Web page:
D'oh! I was barking up the wrong tree in David Kahn's New York Times puzzle. I'll bet I wasn't alone, but I'll also wager that plenty of you (*cough* Howard *cough*) caught onto the Thursday-style gimmick quickly and easily. The theme's a tribute to YVES SAINT LAURENT, the noted FASHION designer who died a few weeks ago and whose name is 16 letters long, necessitating a 15x16 grid. The theme entails having Laurent's famous monogram, YSL, in four rebus squares. It's not remotely arbitrary because he plastered that YSL on all sorts of merchandise—why, we had a couple multicolored washcloths with an embroidered YSL when I was a child. Where I went awry was guessing correctly that 17-Across, [Rube's opposite], was CITY SLICKER with a rebus somewhere, but KAYOS fit with the Y where the rebus square belonged in LAYS LOW ([Knocks to the ground]). 11-Down, [Orchid variety], is LADY SLIPPER crossing [New York's ___ Building, tallest in the world in 1930], or CHRYSLER. 36-Down, ["Ben-Hur" extra], is GALLEY SLAVE crossing PAY SLIPS, or [Check attachments] (this oddball term was just in another puzzle a few days ago). [Extra shuteye] is BEAUTY SLEEP and it crosses KEY SLOT, or [Lock opening].
Favorite clues: [It circles Hades nine times] for the river STYX; [Submarine base?] for SALAMI in a sandwich; ["Upidstay" language] for PIG LATIN; [Girl's name that's a butterfly genus] for GRETA (Greta oto is a glasswing butterfly); and [Canal near Rome] in New York State for ERIE. I had no idea that ALO was a [Phone greeting in Central America].
All righty now, moving along to Patrick Blindauer's New York Sun crossword, "Here Comes the Sun"...what's the theme? SHADE YOUR EYES means we are to shade the letter I where it appears, I surmise. Hang on—let me go do that. Ah, doing so, we see that Patrick has drawn a sun with six rays. Or maybe it's eight rays, if you shade that central theme entry. All the I's give us a few words that end in that letter: Nancy PELOSI, the game of SHOGI, Sam RAIMI, GOTTI, SCUSI, SALAMI (this time it's a [Pizza topping] rather than sandwich fixin'), and a couple more. You don't get that many terminal-I words in most crosswords.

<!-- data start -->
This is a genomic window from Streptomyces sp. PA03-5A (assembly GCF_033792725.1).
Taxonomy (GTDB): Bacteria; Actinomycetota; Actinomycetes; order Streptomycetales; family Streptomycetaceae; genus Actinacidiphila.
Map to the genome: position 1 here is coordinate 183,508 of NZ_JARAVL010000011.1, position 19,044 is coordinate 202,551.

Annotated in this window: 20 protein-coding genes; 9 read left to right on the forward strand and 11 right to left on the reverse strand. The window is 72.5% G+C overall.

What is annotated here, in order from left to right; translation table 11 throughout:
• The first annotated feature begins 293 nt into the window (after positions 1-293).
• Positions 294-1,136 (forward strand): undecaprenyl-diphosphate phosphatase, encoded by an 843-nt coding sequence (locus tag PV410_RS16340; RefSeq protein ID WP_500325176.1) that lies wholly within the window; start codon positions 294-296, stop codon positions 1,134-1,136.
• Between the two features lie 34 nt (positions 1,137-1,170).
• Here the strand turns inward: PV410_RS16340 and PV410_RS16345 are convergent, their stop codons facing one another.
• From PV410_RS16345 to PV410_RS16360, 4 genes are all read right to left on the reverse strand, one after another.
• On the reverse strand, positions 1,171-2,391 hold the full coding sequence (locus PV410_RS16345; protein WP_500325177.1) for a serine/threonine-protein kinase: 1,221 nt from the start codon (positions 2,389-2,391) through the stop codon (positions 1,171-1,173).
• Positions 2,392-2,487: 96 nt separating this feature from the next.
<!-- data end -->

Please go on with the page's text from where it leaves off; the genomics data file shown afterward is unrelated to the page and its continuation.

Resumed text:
Patrick Blindauer's byline also appears on today's CrosSynergy puzzle, "Break a Leg!" The theme's got nothing to do with theater—rather, the word LEG is "broken," or split between words 1 and 2, in each theme entry. Some of the theme entries are inherently fun—the JUNGLE GYM, a DRIBBLE GLASS, and BUBBLE GUM. FLAMMABLE GAS and a VEGETABLE GARDEN resonate a bit less with my inner child...though there is a LEGUME connecting LIT and FLAMMABLE GAS, which connects with an inner adolescent dolt. [Captain Marvel's transformation word] is, of course, SHAZAM. Ah, '70s Saturday morning live-action TV! The Shazam and Isis hour was must-see TV.
Don Gagliardo's LA Times crossword says that people who HAVE A MEAN STREAK are biting, sharp, foul, and cutting. Those four words begin the theme entries BITING THE BULLET ([Sucking it up]), SHARP CORNER ([Biker's challenge]), FOUL TIP ([Strikeout averter, perhaps]), and CUTTING EDGE ([Like the latest technology]). 1-Down is the [Current national all-time record], or the national DEBT. Speaking of the national debt, I'm hoping that Patrick Creadon's Wordplay follow-up, the documentary I.O.U.S.A., will be showing at the Chicago International Film Festival this fall. Below DEBT in the grid, we have two Jesus clues: [Jesus, ___ of God] and [Jesus of baseball]—LAMB and ALOU, respectively. Usually NIELS gets a Bohr clue, doesn't it? Here it's [19th-century Norwegian mathematician Abel]. His L crosses LICE, clued trickily as [Head case?]. There are some [Majestic fish eaters] in the grid, but they're not erns—they're BALD EAGLES.
June 25, 2008